is designed exclusively for use in support of validation of claims
   related to INR holdings. Use of the certificates and certificate
   revocation lists (CRLs) managed under this PKI for any other purpose
   is a violation of this CP, and relying parties (RPs) SHOULD reject
   certificates presented for such uses.
   Note: This document is based on the template specified in the
   Internet Engineering Task Force (IETF) standards document RFC 3647
   [RFC3647].  In the interest of keeping the document as short as
   reasonable, a number of sections contained in the template are
   omitted from this policy because they did not apply to this PKI.
   However, we have retained the section numbering scheme employed in
   the RFC to facilitate comparison with the outline in Section 6 of
   the RFC. Each of these omitted sections should be read as "No
   stipulation" in CP/CPS parlance.
1.1. Conventions used in this document
   The key words "MUST", "MUST NOT", "REQUIRED", "SHALL", "SHALL NOT",
   "SHOULD", "SHOULD NOT", "RECOMMENDED", "MAY", and "OPTIONAL" in this
   document are to be interpreted as described in RFC-2119 [RFC2119].

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1.2. Overview
   This PKI is designed to support validation of claims by current
   holders of INRs, in accordance with the records of the organizations
   that act as Certification Authorities (CAs) in this PKI. The ability
   to verify such claims is essential to ensuring the unambiguous
   distribution of these resources.
   The structure of the RPKI is modeled on the existing organizational
   structure that is already responsible for IP address and AS number
   resource allocation. In this allocation hierarchy, IANA allocates
   resources to five Regional Internet Registries (RIRs), each of which
   manages address and AS number allocation within a defined
   geopolitical region. The RIRs in turn allocate resources to Internet
   Service Providers, to subscribers with so-called provider-
   independent ("portable") allocations, and in some regions, to
   National Internet Registries (NIRs). (The term LIR is used in some
   regions to refer to what other regions define as an ISP. Throughout
   the rest of this document we will use the term ISP to simplify
   references to these entities.)
   As noted in the RPKI architecture document [ARCH], although IANA
   and/or the five RIRs are obvious candidates to be default TAs for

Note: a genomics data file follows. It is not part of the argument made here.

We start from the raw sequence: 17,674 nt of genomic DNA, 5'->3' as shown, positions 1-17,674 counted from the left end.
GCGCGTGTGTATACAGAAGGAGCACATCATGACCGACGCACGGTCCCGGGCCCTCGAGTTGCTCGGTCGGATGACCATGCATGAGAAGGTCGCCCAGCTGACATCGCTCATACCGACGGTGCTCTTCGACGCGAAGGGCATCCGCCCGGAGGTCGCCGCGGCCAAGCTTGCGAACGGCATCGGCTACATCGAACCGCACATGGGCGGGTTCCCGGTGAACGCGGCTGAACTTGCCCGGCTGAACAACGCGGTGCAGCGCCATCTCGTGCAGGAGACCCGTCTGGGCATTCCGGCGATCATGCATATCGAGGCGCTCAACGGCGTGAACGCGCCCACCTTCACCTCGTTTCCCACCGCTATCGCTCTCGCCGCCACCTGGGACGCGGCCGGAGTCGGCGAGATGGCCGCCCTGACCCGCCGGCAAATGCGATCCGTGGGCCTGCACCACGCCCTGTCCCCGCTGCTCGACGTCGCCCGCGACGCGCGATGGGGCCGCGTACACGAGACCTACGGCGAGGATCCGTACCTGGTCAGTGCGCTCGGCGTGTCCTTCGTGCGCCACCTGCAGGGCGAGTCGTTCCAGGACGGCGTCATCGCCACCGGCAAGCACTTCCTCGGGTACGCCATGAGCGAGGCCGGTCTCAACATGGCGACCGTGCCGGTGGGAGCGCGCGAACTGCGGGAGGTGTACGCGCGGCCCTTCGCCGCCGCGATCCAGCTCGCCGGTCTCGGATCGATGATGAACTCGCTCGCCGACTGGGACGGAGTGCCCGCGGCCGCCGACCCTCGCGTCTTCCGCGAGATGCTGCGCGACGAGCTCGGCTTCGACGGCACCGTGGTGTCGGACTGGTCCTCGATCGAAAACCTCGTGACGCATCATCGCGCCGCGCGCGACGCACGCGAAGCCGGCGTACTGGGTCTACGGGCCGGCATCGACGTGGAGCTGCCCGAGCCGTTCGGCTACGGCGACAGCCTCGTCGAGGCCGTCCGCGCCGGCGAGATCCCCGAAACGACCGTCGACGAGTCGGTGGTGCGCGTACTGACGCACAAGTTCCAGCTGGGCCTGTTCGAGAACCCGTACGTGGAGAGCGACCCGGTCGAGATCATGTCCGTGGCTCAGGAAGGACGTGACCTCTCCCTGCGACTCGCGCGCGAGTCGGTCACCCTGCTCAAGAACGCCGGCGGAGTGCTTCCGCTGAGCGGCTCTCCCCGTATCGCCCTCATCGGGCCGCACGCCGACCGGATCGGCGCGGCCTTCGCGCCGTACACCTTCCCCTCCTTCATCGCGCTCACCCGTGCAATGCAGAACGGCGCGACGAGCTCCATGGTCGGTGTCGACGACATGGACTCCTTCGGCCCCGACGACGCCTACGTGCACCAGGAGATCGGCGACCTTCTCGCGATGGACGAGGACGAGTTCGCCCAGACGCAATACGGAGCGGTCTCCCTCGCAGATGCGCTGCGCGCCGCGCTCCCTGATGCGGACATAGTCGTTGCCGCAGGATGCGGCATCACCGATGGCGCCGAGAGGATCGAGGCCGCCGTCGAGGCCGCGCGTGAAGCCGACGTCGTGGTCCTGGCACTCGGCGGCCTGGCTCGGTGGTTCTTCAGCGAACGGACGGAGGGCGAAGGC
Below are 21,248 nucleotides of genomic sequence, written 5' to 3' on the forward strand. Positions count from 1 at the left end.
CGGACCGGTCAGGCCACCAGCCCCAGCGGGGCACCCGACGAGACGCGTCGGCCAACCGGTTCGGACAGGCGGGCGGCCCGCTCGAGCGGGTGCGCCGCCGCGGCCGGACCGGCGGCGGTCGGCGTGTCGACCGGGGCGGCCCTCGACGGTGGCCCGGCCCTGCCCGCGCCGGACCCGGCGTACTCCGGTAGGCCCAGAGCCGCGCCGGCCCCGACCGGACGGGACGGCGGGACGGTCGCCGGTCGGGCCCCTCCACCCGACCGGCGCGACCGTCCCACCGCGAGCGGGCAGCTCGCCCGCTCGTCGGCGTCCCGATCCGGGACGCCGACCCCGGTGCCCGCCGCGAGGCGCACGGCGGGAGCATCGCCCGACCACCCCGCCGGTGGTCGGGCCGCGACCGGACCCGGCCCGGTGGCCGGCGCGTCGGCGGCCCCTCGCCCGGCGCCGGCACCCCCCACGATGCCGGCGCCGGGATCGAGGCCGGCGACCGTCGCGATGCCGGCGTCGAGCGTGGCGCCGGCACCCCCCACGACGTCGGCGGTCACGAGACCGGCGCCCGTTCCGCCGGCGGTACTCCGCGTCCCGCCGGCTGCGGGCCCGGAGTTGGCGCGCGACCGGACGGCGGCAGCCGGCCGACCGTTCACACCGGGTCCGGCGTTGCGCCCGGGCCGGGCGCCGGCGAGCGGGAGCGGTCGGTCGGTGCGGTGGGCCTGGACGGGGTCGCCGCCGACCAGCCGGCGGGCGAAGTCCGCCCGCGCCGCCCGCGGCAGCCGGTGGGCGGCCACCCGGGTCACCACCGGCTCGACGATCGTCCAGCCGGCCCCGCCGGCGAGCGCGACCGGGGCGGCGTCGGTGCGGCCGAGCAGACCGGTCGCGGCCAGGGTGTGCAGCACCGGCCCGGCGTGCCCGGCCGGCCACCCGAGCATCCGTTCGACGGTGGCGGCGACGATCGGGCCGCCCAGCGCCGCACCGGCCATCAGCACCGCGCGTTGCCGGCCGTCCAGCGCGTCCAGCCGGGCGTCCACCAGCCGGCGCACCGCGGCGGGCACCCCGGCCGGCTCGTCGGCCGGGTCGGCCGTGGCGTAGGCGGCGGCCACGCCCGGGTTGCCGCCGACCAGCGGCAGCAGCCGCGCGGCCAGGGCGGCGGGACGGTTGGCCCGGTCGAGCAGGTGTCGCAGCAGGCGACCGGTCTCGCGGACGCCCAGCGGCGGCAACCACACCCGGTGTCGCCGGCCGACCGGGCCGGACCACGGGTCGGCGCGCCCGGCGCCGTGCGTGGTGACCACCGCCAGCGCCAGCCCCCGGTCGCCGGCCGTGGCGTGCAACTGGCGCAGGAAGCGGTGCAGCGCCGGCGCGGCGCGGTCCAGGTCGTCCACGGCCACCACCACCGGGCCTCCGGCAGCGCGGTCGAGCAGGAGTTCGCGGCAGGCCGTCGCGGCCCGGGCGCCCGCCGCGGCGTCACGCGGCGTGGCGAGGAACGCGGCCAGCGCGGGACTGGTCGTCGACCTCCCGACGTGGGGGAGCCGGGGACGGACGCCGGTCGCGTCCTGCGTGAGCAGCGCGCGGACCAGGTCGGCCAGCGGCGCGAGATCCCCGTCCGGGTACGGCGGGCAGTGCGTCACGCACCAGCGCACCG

the RPKI, each RP ultimately chooses the set of trust anchors it
   will use for certificate validation. For example, an RP (e.g., an
   LIR/ISP) could create a trust anchor to which all address space
   and/or all AS numbers are assigned, and for which the RP knows the
   corresponding private key. The RP could then issue certificates
   under this trust anchor to whatever entities in the PKI it wishes,
   with the result that the certification paths terminating at this
   locally-installed trust anchor will satisfy the RFC 3779 validation
   requirements.
   This PKI encompasses several types of certificates (see IETF
   document draft-ietf-sidr-arch-xx [ARCH] for more details):
  . CA certificates for each organization distributing INRs, and for
     INR holder
  . End-entity (EE) certificates for organizations to validate digital
     signatures on RPKI-signed objects
1.3. Document name and identification
   The name of this document is "Certificate Policy (CP) for the
   Resource PKI (RPKI)".
   This policy has been assigned the following OID:

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   id-cp-ipAddr-asNumber OBJECT IDENTIFIER ::= { iso(1)
                         identified-organization(3) dod(6) internet(1)
                         security(5) mechanisms(5) pkix(7) cp(14) 2 }
1.4. PKI participants
   Note: In a PKI, the term "subscriber" refers to an individual or
   organization that is a Subject of a certificate issued by a CA. The
   term is used in this fashion throughout this document, without
   qualification, and should not be confused with the networking use of
   the term to refer to an individual or organization that receives
   service from an ISP. In such cases the term "network subscriber"
   will be used. Also note that, for brevity, this document always
   refers to PKI participants as organizations or entities, even though
   some of them are individuals.
1.4.1. Certification authorities
   The organizations that distribute IP addresses and AS numbers (IANA,
   RIRs, NIRs, ISPs) act as CAs in this PKI.
   Organizations that do not distribute INRs, but hold such resources
   also act as CAs when they create EE certificates. Subscribers with
   PI space are the principle examples of this class of CAs.
1.4.2. Registration authorities
   This PKI does not require establishment or use of a separate
   registration authority (RA) in conjunction with the CA function. The
   RA function MUST be provided by the same entity operating as a CA,
   e.g., entities listed in Section 1.4.1. An entity acting as a CA in
   this PKI already has a formal relationship with each organization to
   which it distributes INRs. These organizations already perform the
   RA function implicitly since they already assume responsibility for
   distributing INRs.
1.4.3. Subscribers
   These are the organizations receiving distributions of INRs - RIRs,